The U.S. Sixth District Court of Appeals recently ruled that 11 USC Section 1307 (b) requires a bankruptcy court to dismiss a Chapter 13 bankruptcy petition upon petition by a debtor, even if the debtor filed in bad faith.
A copy of the statement in Regarding Ronald Smith is available at: Link to comment.
In 2004, a debtor received a $ 528,500 loan to buy a home. About a year later, the debtor defaulted on the loan, which resulted in the mortgagee ordering the property to be foreclosed on August 7, 2007.
To prevent the foreclosure sale from continuing, the debtor has filed for Chapter 13 bankruptcy, thereby triggering the automatic suspension under 11 USC Section 362 (a). The debtor dismissed his Chapter 13 case after the August 7, 2007 foreclosure auction date had passed.
In 2017, the mortgage holder rescheduled to foreclose the property and the debtor re-filed for Chapter 13 bankruptcy. After the foreclosure sale date of the property passed, the debtor rejected his Chapter 13 application.
In early 2019, the appeal bank bought the loan and then set the foreclosure sale of the property on February 19, 2019. The day before the foreclosure sale, the debtor re-filed a third Chapter 13 motion for an automatic suspension that prevents the foreclosure sale. move forward. The debtor dismissed his Chapter 13 petition six days later, which the bankruptcy court granted.
In June 2019, the bankruptcy court: (1) granted the bank’s motion to overturn the termination under the Fed. R.Civ. P. 60 (b); and (2) separately lifted the automatic suspension that would have prevented the property from being foreclosed.
The debtor appealed to the district court and requested that the re-establishment of his application under Chapter 13 be suspended by the bankruptcy court. The district court rejected the debtor’s request for suspension, but certified the injunction “the question of whether the reinstatement of the [debtor’s Chapter 13 petition] was illegal. “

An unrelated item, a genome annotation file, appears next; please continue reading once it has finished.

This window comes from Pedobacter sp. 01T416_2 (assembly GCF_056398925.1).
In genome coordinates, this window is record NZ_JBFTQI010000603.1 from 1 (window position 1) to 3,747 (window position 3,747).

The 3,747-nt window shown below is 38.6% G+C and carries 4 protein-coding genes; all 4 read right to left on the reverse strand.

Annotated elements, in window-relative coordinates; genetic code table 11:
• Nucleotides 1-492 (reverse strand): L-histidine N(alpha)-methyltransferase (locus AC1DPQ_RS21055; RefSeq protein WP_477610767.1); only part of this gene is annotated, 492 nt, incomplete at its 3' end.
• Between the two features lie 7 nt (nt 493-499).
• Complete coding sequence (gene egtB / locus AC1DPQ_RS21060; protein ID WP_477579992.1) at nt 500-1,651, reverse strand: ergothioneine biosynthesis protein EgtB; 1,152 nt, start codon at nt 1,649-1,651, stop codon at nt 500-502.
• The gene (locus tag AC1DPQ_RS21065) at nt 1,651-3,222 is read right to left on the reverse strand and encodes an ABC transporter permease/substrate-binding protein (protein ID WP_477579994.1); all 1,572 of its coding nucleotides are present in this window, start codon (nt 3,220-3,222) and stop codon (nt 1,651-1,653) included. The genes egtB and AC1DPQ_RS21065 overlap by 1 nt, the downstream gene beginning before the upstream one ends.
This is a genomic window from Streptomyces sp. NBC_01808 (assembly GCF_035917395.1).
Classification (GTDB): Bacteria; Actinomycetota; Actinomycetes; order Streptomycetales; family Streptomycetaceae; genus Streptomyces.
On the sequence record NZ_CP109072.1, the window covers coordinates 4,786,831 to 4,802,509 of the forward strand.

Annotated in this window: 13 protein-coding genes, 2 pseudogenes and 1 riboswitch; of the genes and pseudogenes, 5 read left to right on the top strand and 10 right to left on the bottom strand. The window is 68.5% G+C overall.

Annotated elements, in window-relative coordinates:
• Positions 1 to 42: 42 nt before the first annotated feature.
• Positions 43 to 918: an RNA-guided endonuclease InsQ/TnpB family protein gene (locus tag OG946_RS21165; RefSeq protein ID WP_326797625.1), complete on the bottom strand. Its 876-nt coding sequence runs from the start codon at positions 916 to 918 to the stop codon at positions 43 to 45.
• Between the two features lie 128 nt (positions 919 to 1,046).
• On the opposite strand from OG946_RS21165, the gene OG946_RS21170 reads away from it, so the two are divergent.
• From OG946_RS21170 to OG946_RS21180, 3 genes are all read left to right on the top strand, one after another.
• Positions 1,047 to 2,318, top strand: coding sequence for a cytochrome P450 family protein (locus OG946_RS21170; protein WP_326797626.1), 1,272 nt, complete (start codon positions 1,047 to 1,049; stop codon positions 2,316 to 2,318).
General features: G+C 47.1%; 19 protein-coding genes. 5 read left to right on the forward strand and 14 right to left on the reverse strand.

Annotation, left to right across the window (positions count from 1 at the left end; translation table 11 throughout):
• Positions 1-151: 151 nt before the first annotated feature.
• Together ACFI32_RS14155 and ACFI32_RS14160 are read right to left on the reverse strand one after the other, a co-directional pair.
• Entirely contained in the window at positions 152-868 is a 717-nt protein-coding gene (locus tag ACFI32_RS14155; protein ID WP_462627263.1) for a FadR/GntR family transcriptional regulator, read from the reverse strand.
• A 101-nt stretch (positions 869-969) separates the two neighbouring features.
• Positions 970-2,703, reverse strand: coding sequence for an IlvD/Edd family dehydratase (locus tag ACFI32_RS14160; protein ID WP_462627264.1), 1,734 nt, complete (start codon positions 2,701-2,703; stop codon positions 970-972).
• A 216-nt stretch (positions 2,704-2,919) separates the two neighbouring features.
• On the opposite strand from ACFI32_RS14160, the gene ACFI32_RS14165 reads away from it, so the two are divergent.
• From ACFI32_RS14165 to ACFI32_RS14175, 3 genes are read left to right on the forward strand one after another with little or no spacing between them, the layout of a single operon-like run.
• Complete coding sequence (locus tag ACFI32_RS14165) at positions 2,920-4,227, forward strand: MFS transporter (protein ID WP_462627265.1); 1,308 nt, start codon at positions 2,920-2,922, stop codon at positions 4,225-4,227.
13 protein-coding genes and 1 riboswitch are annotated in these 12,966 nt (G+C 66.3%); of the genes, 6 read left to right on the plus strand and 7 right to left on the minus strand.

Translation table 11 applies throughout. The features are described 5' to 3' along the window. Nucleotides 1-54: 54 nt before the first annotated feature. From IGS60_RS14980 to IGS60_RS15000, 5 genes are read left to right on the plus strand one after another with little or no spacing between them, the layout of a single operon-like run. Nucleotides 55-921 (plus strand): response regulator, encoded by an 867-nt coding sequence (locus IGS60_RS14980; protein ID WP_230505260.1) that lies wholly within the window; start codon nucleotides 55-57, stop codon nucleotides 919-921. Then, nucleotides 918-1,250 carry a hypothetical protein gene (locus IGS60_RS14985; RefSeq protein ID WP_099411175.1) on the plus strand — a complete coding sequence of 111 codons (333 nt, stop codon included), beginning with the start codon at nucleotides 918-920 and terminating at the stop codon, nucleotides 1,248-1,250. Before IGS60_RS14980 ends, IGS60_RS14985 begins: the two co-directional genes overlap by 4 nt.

The Sixth District gave the debtor permission to file the immediate complaint.
In the appeal proceedings, the Sixth District was commissioned to determine “the legality of the re-establishment order of the bankruptcy court of June 2019” [debtor’s] Chapter 13 Case. “As you may recall, 11 USC § 1307 (b) (” Section 1307 “) provides that”[o]n the debtor’s request at any time if the case has not been converted [from a case under Chapter 7, 11, or 12], the court will dismiss a case under this chapter. “
Analyzing Section 1307, the Sixth District found that “the court is dismissing a Chapter 13 case” upon a debtor’s petition for dismissal.
In response, the bank argued that the dictum of Marrama v Massachusetts Citizens Bank, 549 US 365 (2007) enables a bankruptcy court to deny a debtor’s motion to dismiss a Chapter 13 case if the debtor filed their motion in bad faith.
However, the Sixth District dismissed the bank’s argument, stating that the United States Supreme Court had the Marrama Dictum in Law v. seal, 571 US 415 (2014) and declares that “[a]t most, Marramas The dictum suggests that, under certain circumstances, an insolvency court can be authorized to dispense with pointless procedural subtleties in order to achieve a final result required by the code more quickly. ” I would. at 426.
In finding that Section 1307 “is not a mere procedural niceness,” the Sixth Court had the bank’s confidence Marrama.
Next, the bank argued that the Fed. R.Civ. P. 60 (b) (3) allows the bankruptcy court to set aside Chapter 13 rejection of the debtor’s motion. However, the Sixth District disagreed, stating that Section 1307 requires a bankruptcy court to dismiss a Chapter 13 case at the request of a debtor and “[Section 1307’s] The order would be meaningless if a bankruptcy court was then subject to its termination [Fed. R. Civ. P. 60(b)]. “
As a result, the court ruled that the district court had misused its discretion in finding that the bankruptcy court could reopen the debtor’s Chapter 13 case under the Fed. R.Civ. P. 60 (b).
Accordingly, the Sixth District reversed the District Court’s order to deny the debtor’s request for suspension and further referred the matter with an instruction that the bankruptcy court must reject the debtor’s Chapter 13 request.